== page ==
As an avid follower of the Zodiac case for years, I was really quite excited about seeing a new, definitive work about one of the most notorious serial killers in history. Giddy as a school girl, you ask? Well maybe not quite, but the fact that David Fincher was directing definitely sweetened the deal. The man is an artist, Alien 3 not withstanding because what went down with that picture wasn’t entirely his fault. (For a full account, seek out a book called The Best Sci-Fi Movies Never Made, it’ll knock your socks off.)
To some, Fincher’s Seven was a plateau of greatness that the director has yet to rescale. Others may interject with a word about Fight Club, but the movie is deeply divisive among film buffs who either love it or hate it. The Game and Panic Room are usually toss-ups depending on who you ask. For me, they are visually vibrant and technically brilliant movies that don’t always live up to Fincher at his best, especially The Game coming right on the heels of Seven. So where does Zodiac fit in with the Fincher filmography? Somewhere between Seven and Fight Club I think; it is definitely a fine piece of filmmaking made with deliberate care and vision.
Based on the true life story of the eponymous killer that stalked the San Francisco Bay area in the late 60s and early 70s, Zodiac focuses on the lives of a group of people that get sucked into the mystery by accident or their own accord, and how they’re affected by it. We meet Robert Graysmith (Jake Gyllenhaal), a meek and mild-mannered cartoonist at the San Francisco Chronicle. He’s instantly drawn into the case when the Killer’s first letter arrives at the paper. Graysmith bounces ideas off Paul Avery (Robert Downey Jr.), who covers the crime beat for the Chronicle. On the police side is Inspector David Toschi (Mark Ruffalo), and his partner Bill Armstrong (Anthony Edwards). They have to sort through the clues, the crackpots and the jurisdictional conflicts in an attempt to bring the Zodiac to justice, ultimately to no avail.
I hope I didn’t spoil that for anyone. The fact’s on the record that no one’s ever been caught for the murders, SFPD even kept the case on ‘active’ until only a few years ago. The case literally spans decades and it touched the lives of so many people and not just the four main characters. Fincher and screenwriter James Vanderbilt do an incredible job of streamlining the narrative and presenting it clearly in a compelling story that is part docudrama and part living case file.
Gyllenhaal is good as Graysmith, but considering the film was based on his books, I have a hard time believing that he’s really the doe-eyed, eager to please Eagle Scout that’s portrayed in the movie. I’ve read the books and the one thing that Gyllenhaal doesn’t capture is the sense of obsession, the state of absolute enrapture with the mystery, the piling over a mountain of minutia for even the slightest detail. Also, I’ve seen Graysmith in interviews and he’s always come across as a bit of an egoist, someone so firmly dedicated to the fact that his conclusions are the right ones, despite evidence to the contrary. In the movie, Graysmith may be a little neglectful of his wife and family, but he’s the man when it comes to the Zodiac. He’s got the right answers that all the cops and law enforcement have missed. Granted this is partially done for the benefit of the story because it’s hard to follow a case with dozens of investigators, but there are times when the movie makes it seem that Graysmith was the only one pursuing leads and evidence after a neglectful and dispassionate police force gave up.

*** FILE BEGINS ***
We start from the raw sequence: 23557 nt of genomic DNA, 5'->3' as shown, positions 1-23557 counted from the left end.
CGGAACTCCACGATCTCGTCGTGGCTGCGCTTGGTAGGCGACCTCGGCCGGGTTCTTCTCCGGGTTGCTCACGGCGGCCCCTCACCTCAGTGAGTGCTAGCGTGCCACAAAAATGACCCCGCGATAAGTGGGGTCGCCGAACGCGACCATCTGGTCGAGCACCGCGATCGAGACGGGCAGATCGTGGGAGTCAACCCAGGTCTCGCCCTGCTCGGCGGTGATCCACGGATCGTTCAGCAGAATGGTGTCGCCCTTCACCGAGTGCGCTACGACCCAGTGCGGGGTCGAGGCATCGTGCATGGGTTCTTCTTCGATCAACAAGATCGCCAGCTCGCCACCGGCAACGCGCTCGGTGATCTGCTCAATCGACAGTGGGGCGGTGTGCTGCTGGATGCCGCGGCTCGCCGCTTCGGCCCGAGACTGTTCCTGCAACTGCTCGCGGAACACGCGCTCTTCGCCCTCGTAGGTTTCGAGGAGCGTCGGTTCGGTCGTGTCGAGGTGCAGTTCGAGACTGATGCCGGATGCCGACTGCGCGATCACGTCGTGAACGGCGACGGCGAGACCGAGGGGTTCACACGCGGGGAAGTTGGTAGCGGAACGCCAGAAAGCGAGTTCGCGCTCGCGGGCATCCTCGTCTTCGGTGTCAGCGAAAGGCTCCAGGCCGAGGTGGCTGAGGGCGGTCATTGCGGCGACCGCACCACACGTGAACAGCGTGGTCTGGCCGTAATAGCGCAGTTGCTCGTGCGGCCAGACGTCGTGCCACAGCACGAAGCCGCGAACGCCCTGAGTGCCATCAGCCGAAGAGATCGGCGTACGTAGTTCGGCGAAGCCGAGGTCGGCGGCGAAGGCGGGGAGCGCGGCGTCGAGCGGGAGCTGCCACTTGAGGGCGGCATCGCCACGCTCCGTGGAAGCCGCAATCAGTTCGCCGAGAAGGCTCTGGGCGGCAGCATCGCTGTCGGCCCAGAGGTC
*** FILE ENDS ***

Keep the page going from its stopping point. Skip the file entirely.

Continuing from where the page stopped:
That was a tangent and I apologize. Let’s get back to the other actors, like Robert Downey Jr. for example, who’s a masterstroke of neurotic wit. His Avery doesn’t get obsessed in quite the same way as Gyllenhaal’s Graysmith, but covering the case is the straw that broke the camel’s back for a man already in suffering. Downey handily proves again why he’s one of the finest screen actors working, channelling his own drug-addled past in his portrayal of Avery as a high functioning addict, whose reckless pursuit both on and off the page play a part in his breakdown. Ruffalo is also good, though, less flashy as Toschi, a man who is determined to solve the case, but is able to leave it at work and not let it consume him. Several other really good character actors come in and out in smaller roles. Brain Cox stands out in a brief but memorable turn as attorney Melvin Belli, to whom the Zodiac reached out for help.
The film was shot with the Thompson Viper digital camera, the same kind used to shoot portions of Michael Mann’s Miami Vice, giving the night scenes their rich colour and texture. The vintage look and feel of the film is unquestionable, especially when watching Ruffalo walk around in classic 70s gear; there’s even a grainy quality to the film that’s perhaps more felt than seen. Much of the more grisly violence is over by the end of the first act; the majority of the film is about the investigation and its impact on those investigating it. The film kind of stumbles by the fact that there’s no real outcome for the case; Graysmith gets to look his Killer in the eye, but the whole thing ends kind of half-heartedly with a lengthy coda about what happened to those involved, and the case itself. Personally, I would have shaved the last two scenes, for the way they blatantly reinforce Graysmith’s disproved conclusions, but that’s Monday morning quarterbacking.